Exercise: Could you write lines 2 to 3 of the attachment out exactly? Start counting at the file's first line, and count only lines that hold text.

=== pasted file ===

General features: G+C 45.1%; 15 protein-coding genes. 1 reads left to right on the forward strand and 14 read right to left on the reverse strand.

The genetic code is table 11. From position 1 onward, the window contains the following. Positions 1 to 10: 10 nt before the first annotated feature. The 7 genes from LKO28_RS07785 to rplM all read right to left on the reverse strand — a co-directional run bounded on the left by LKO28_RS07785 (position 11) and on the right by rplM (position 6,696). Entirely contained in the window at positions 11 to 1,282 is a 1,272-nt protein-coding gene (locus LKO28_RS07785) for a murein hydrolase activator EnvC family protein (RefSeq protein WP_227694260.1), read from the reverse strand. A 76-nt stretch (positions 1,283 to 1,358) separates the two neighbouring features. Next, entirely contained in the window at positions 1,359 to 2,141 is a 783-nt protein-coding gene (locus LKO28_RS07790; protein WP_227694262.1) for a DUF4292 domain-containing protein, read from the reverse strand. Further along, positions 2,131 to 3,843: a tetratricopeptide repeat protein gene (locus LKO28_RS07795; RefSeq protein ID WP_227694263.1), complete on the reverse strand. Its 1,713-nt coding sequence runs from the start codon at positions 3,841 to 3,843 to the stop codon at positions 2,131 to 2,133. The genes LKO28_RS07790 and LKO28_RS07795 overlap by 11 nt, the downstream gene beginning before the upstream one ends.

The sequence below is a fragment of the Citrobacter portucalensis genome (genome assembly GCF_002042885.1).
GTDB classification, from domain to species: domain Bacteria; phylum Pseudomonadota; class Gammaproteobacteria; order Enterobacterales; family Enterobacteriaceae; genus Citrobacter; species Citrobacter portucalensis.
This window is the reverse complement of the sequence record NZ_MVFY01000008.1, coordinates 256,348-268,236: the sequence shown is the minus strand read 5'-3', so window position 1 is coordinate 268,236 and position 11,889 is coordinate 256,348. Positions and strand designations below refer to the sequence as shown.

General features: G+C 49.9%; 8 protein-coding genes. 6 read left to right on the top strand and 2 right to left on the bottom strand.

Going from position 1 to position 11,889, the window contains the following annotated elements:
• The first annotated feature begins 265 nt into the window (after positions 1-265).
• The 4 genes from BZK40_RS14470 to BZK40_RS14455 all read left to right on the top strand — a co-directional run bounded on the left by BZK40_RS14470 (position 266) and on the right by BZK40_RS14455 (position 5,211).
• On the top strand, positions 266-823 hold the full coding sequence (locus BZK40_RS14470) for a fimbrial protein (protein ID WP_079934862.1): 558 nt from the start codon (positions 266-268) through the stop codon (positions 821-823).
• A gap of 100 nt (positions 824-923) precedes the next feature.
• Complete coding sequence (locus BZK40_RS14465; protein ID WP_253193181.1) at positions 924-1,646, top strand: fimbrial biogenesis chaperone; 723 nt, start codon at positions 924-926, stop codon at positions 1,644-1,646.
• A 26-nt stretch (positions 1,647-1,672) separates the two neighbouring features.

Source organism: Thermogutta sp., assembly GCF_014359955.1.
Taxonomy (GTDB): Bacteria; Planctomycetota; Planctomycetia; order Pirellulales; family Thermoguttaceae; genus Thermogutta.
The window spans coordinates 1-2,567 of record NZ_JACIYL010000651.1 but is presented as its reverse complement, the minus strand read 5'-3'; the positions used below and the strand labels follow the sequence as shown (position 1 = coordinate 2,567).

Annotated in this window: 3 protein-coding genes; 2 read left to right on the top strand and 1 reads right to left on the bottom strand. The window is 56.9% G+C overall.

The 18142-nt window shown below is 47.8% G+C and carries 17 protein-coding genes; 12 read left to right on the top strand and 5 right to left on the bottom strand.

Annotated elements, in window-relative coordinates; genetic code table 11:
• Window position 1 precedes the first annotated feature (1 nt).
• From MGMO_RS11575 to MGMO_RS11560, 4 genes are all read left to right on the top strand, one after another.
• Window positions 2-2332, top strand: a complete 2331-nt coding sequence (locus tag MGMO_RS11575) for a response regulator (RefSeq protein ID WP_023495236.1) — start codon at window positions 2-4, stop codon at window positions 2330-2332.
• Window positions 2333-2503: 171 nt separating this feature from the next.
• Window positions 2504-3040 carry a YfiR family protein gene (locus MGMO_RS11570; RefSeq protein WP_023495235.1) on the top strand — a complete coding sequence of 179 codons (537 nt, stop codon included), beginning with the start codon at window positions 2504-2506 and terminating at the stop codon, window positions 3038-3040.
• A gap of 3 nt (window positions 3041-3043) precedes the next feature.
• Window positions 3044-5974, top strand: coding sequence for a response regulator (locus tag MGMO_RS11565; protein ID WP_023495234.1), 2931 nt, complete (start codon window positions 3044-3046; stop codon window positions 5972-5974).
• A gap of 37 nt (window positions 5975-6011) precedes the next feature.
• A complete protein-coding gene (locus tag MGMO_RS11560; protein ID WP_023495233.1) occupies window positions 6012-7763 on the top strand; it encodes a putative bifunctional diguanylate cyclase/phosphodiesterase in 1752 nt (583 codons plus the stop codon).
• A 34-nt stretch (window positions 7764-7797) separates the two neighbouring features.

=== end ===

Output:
The genetic code is table 11. From position 1 onward, the window contains the following. Positions 1 to 10: 10 nt before the first annotated feature. The 7 genes from LKO28_RS07785 to rplM all read right to left on the reverse strand — a co-directional run bounded on the left by LKO28_RS07785 (position 11) and on the right by rplM (position 6,696). Entirely contained in the window at positions 11 to 1,282 is a 1,272-nt protein-coding gene (locus LKO28_RS07785) for a murein hydrolase activator EnvC family protein (RefSeq protein WP_227694260.1), read from the reverse strand. A 76-nt stretch (positions 1,283 to 1,358) separates the two neighbouring features. Next, entirely contained in the window at positions 1,359 to 2,141 is a 783-nt protein-coding gene (locus LKO28_RS07790; protein WP_227694262.1) for a DUF4292 domain-containing protein, read from the reverse strand. Further along, positions 2,131 to 3,843: a tetratricopeptide repeat protein gene (locus LKO28_RS07795; RefSeq protein ID WP_227694263.1), complete on the reverse strand. Its 1,713-nt coding sequence runs from the start codon at positions 3,841 to 3,843 to the stop codon at positions 2,131 to 2,133. The genes LKO28_RS07790 and LKO28_RS07795 overlap by 11 nt, the downstream gene beginning before the upstream one ends.

The sequence below is a fragment of the Citrobacter portucalensis genome (genome assembly GCF_002042885.1).